Dear Miss Nancy Answers: My spouse neglects me for fish.

Elberta stared at the sentence she wrote, and wondered if the grammar was correct. She scowled slightly at her note pad, salmon-colored, with the printed heading “Olaf’s World Of Herring, Poulsbo, Washington,” then glanced up at the “Fish of North America” clock hanging on the kitchen wall. It was almost quarter to muskellunge, and she wanted to finish the letter and get it to the mailbox before the afternoon pickup. Elberta picked up her shiny sliver plastic novelty trout pen and continued.

’Trent’ and I have been married almost 30 years. We have no children. He is a good provider, doesn’t drink or carouse, and…” Here Elberta paused to think. “…always takes his shoes off at the front door and puts the toilet seat down.” She nodded. It was true, too. She kept writing. “However, over the years ‘Trent’ seems somehow to have developed an obsession with fish.” She stopped again. Was “obsession” too harsh? Elberta looked around. “Trent,” whose real name was Dwayne, had filled every available space in their home with some kind of fish-themed item. There by the front door was his fish-brella, waiting for a rainy day. On the kitchen counter, a flounder-shaped cookie jar, filled instead with neon-orange Goldfish crackers. There were fish throw rugs, fish pillows, books about fish, paintings of fish. In the bathroom, Elberta had to stand behind a fish shower curtain and step onto a fish bathmat every morning. In the evening, she had to sleep under a comforter depicting Caribbean Sea creatures, a 6-ft. stuffed marlin bought on Ebay hanging on the wall over the headboard, with a DVD on the bedroom television playing a blurbling “virtual aquarium.” That was the only way he could fall asleep, said Dwayne.

No, Elberta decided, pursing her lips, “obsession” was a reasonable term. She brought fish pen to paper once more.

This predilection with aquaculture has become ‘Trent’s’ sole interest (no pun intended), and I feel cast out (no pun intended) in my own home. I have tried to join ‘Trent’ in his passion – vacations to whale watch , swim with the dolphins, a tour of a cod processing plant in Alaska. I make some kind of seafood for dinner every single night. I even…” Elberta cringed visibly, then buoyed by anonymity, went on, “…wear the Little Mermaid costume he requires in order to finish his marital duties.” She moved the pen down to conclude the letter.“I miss the days early on in our relationship when we could go bowling or eat a hamburger or even just sit and watch something besides ‘The Deadliest Catch’ on the television. Please help me. Sincerely, ‘Angelina’.” Elberta folded the note into an envelope, addressed it to Miss Nancy Answers at the local newspaper offices, put a USPS “Great Lakes Bass” stamp on it, and walked outside to the mailbox, passing the large grey spitting-fish-and-sea-nymph fountain in their front yard.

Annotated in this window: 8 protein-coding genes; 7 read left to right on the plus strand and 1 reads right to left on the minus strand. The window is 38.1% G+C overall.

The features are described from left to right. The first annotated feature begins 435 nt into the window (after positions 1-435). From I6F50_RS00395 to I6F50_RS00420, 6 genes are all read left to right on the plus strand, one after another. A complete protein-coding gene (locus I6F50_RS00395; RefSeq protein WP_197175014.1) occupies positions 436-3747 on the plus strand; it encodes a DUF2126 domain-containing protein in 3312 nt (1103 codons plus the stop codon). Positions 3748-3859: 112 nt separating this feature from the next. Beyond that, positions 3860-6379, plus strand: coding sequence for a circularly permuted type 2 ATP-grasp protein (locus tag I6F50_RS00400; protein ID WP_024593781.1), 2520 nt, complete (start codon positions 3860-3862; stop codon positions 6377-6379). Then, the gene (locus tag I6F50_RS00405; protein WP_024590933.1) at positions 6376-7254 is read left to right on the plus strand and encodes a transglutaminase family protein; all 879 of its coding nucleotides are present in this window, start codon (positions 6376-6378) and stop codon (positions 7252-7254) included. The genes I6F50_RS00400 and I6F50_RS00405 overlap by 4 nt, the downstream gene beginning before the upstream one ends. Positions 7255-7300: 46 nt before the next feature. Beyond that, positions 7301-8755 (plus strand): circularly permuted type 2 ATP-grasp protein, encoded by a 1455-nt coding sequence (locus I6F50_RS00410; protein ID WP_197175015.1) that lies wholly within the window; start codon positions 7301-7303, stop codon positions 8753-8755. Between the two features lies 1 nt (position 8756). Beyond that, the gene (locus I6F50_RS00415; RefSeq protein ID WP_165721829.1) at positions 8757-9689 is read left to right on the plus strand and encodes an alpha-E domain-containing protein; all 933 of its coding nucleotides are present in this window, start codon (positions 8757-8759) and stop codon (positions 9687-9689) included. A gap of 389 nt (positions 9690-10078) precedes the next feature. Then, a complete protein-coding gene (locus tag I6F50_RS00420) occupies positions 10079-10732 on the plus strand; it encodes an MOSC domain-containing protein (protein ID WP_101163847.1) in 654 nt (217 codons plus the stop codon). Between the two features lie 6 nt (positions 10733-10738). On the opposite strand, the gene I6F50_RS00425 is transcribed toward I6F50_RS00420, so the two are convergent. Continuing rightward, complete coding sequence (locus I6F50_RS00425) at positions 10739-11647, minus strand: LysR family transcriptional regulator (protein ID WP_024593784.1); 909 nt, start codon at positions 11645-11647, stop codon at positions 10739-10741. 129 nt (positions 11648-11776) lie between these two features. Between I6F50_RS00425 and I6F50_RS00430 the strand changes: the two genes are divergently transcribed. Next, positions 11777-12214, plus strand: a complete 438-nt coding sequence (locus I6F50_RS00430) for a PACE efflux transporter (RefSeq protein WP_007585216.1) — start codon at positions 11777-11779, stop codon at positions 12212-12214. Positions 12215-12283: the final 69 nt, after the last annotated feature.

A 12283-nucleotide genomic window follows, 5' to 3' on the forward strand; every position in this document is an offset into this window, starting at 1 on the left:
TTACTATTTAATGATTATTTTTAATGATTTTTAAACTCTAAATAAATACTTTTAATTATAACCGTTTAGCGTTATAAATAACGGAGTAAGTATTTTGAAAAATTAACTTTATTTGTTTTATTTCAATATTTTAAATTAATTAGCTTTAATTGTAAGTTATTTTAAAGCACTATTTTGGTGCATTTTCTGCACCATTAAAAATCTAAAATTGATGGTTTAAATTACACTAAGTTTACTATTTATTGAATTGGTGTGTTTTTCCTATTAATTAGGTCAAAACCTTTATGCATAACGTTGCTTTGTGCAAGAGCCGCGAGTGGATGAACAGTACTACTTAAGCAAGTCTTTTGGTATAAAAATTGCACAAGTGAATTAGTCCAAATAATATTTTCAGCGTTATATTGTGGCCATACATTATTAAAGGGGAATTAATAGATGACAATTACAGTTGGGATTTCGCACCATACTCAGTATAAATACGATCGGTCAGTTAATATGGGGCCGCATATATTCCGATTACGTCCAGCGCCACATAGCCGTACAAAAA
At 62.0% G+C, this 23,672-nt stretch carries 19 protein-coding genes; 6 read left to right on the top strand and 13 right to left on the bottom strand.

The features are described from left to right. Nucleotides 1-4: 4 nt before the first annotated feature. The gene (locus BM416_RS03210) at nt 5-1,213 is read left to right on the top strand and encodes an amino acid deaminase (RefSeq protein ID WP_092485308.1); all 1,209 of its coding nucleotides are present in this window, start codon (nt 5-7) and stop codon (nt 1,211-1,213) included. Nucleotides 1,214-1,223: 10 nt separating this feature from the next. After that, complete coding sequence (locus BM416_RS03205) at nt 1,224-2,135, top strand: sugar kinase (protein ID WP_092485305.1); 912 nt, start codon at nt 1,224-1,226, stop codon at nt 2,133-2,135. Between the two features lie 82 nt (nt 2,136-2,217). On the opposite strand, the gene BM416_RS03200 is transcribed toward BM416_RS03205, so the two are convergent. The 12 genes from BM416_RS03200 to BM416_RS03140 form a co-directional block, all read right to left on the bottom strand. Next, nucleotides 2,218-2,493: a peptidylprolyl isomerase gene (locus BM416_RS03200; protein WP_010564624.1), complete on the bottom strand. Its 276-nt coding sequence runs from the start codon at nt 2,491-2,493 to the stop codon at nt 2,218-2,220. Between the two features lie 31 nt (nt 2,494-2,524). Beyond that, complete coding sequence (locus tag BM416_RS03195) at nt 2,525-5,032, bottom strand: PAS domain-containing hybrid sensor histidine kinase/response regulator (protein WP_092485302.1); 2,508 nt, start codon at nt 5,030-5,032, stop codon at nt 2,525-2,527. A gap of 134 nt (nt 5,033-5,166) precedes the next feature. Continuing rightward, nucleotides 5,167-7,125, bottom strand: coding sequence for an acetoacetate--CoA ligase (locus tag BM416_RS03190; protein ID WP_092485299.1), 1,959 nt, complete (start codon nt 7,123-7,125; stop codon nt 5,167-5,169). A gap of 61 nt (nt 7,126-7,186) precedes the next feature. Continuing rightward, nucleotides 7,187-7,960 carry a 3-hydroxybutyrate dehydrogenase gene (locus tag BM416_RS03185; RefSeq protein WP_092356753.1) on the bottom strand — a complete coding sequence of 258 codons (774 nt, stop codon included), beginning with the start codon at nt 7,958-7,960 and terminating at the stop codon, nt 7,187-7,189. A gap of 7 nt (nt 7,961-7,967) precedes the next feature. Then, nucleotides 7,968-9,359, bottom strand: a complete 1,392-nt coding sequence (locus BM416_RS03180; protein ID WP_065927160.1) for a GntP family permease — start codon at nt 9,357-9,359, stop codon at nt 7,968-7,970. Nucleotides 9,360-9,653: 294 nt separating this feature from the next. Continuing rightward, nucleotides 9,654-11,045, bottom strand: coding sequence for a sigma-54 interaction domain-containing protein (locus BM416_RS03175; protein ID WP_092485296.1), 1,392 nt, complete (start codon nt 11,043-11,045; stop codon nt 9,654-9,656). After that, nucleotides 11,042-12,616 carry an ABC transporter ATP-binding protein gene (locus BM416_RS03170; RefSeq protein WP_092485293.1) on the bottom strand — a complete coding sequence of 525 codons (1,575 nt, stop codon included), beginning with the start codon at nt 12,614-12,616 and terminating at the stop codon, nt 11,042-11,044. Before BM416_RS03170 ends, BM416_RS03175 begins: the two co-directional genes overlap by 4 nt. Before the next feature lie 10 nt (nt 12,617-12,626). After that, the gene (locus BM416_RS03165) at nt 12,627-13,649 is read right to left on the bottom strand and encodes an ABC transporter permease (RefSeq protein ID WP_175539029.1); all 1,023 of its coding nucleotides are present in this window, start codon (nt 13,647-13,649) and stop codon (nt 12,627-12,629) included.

When Dwayne arrived home that evening promptly at 5:50PM as expected, he took his shoes off at the front door and padded over to the dining table, where Elberta was just serving up tilapia in a garlic-butter sauce. He seemed excited, more than Elberta would have expected over tilapia. As he ate a chunk of the flaky whitefish, he began to speak, his words tumbling out rapidly. Elberta moved her fork around her plate, absently thinking of spaghetti and meatballs, and listened.